Responding to Important Tribal Needs
The California Tribal College will prepare Native students for professions and tribal leadership. Overseen by tribal leaders and experienced educators, the CTC will:
Education is vital to the future of Native American people and nations. The ability to sustain their cultures, strengthen their sovereign governments, and build thriving businesses depends on educated leaders.
But, Native Americans are among the least represented groups in California higher education. They have one of the lowest high school graduation rates. When they graduate, they frequently cannot meet requirements for California State University (CSU) or University of California (UC). And, of those who go to college, more than half drop out after their first year
Research shows feelings of discrimination, low expectations, and the absence of culturally-relevant curricula contribute to this lack of success. And not surprisingly, many students and parents are reluctant to support an education in schools that does not acknowledge or strengthen tribal self-understanding and identity.
The California Tribal College, overseen by tribal and education leaders, will promote access to higher education opportunities while incorporating tribal histories, cultures and languages as a critical part of its mission.
Strong tribal and educational leadership and guidance, combined with supportive cultural foundations and student identities, will help to produce literate, scholarly, culturally well-grounded students who are able to attend college and develop professional careers. In turn, these students are more likely to give back to their communities and support tribal government and cultural continuity.
 American Community Survey, Percent of People Below Poverty Level in the Past 12 Months
 Of the 68% of California Natives who graduated from high school, only 27% completed University of California/California State University entrance requirements, the lowest of any race/ethnicity.
 News release by the California Department of Education and Superintendent Tom Torlakson, June 27, 2012
Facts & Figures
According to the U.S. Census, Native Americans have lower educational attainment rates than persons from other racial/ethnic backgrounds, and the numbers are even lower for those who live on reservations. In addition, universities across the country have disproportionately low rates of retention among Native American students, and the number of bachelorʼs degrees granted to Native students is lower than their numbers in the population overall might indicate.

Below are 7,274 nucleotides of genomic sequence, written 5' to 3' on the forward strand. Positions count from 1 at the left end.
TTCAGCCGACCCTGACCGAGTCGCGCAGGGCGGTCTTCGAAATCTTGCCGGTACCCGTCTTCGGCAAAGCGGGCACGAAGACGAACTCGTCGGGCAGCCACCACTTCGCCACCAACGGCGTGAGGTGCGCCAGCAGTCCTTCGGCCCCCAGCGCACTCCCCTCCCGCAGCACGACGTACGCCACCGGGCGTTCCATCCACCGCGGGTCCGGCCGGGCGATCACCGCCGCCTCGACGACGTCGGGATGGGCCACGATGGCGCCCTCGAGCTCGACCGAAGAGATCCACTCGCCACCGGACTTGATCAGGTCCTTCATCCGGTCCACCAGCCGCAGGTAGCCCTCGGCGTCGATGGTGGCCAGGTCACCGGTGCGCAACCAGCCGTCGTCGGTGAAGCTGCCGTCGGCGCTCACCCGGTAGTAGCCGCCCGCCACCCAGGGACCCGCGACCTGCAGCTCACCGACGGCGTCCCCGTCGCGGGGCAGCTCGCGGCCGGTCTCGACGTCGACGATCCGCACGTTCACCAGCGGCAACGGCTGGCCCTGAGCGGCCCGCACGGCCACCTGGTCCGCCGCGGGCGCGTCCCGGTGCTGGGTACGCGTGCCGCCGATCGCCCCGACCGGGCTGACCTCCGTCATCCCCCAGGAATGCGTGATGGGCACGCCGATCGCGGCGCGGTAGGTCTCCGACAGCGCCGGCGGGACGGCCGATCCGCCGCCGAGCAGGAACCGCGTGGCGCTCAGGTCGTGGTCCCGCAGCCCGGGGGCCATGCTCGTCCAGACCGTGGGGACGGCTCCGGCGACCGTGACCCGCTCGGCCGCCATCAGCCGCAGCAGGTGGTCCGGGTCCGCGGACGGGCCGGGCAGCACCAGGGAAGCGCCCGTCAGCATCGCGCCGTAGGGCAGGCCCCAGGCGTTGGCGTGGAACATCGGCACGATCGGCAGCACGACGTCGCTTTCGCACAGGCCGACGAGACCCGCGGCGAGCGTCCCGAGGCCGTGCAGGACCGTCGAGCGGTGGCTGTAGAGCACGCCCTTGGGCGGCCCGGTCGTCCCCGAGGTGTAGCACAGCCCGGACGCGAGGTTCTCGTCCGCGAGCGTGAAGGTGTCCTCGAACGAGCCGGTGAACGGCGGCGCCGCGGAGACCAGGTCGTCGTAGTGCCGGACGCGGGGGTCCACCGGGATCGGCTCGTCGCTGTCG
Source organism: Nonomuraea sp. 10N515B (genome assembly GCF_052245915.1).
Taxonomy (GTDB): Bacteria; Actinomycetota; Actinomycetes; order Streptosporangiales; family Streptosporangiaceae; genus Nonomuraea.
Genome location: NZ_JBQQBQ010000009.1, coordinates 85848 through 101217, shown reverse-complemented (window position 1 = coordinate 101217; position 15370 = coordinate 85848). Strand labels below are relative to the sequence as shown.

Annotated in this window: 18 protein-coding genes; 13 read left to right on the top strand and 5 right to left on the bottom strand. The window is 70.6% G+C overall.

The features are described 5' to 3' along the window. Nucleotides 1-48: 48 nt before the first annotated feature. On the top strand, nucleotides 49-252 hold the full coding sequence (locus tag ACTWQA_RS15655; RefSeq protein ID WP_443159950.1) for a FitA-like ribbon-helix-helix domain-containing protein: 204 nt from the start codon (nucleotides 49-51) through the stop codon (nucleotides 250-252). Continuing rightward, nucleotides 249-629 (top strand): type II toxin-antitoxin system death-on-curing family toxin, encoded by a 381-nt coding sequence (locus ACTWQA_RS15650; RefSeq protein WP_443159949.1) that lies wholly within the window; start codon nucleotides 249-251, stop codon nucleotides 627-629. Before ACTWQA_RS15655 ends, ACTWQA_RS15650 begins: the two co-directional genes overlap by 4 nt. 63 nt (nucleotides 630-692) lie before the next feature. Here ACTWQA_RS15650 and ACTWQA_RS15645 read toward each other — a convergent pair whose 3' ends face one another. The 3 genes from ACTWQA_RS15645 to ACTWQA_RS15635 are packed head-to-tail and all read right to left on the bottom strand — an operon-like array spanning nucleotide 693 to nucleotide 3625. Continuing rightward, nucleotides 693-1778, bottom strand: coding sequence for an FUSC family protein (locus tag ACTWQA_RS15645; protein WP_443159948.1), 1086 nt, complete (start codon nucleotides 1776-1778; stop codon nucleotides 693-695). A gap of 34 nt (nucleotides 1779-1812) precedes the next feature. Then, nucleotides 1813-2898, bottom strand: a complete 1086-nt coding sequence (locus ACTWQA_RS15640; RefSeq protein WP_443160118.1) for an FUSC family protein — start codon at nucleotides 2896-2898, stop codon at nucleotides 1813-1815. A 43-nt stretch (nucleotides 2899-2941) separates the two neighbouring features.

This information comes from The State of American Indian and Alaska Native Education in California Report.
Poverty Rates: American Indians/Alaska Natives (AI/AN) and the State of California
*The chart above shows that Native people in California have a poverty rate of about 18%, which is 4% higher than the state average of 14%.
High School Graduation Rates by Race/Ethnicity in California
**About 68% of California Natives received a high school diploma in 2007-2008, which is 7% lower than the state average.
With support from more than 65 California tribal governments and organizations, the California Tribal College has been working strategically with education experts and tribal leaders for more than five years to lay the foundation for an enduring education institution to serve the needs of Native students for generations to come.
The California Tribal College is overseen by Officers and an elected Board of Regents composed of tribal, education and business leaders.
Leland Kinter, College President & Board Chairman – Yocha Dehe Wintun Nation
Anthony Roberts, Board Vice Chairman – Yocha Dehe Wintun Nation
Mia Durham, Board Secretary – Yocha Dehe Wintun Nation
Eldridge Gray, Board Treasurer – Seven Post Investment Office, LP
Dr. Joseph Giovannetti – Tolowa Dee-ni’ Nation
Mikela Jones – Redwood Valley Band of Pomo Indians
Katrina Guitierez – North Fork Band of Mono Indians
Dennis Hendricks – Tuolumne Band of Me-Wuk Indians
Charles Martin – Morongo Band of Mission Indians
Tishmall Turner – Rincon Band of Luiseño Indians
Danielle Vigil-Masten – Hoopa Valley Tribe
Dr. Annette Reed – Tolowa Dee-ni’ Nation
Marilyn Delgado – Nor Rel Muk Wintu Nation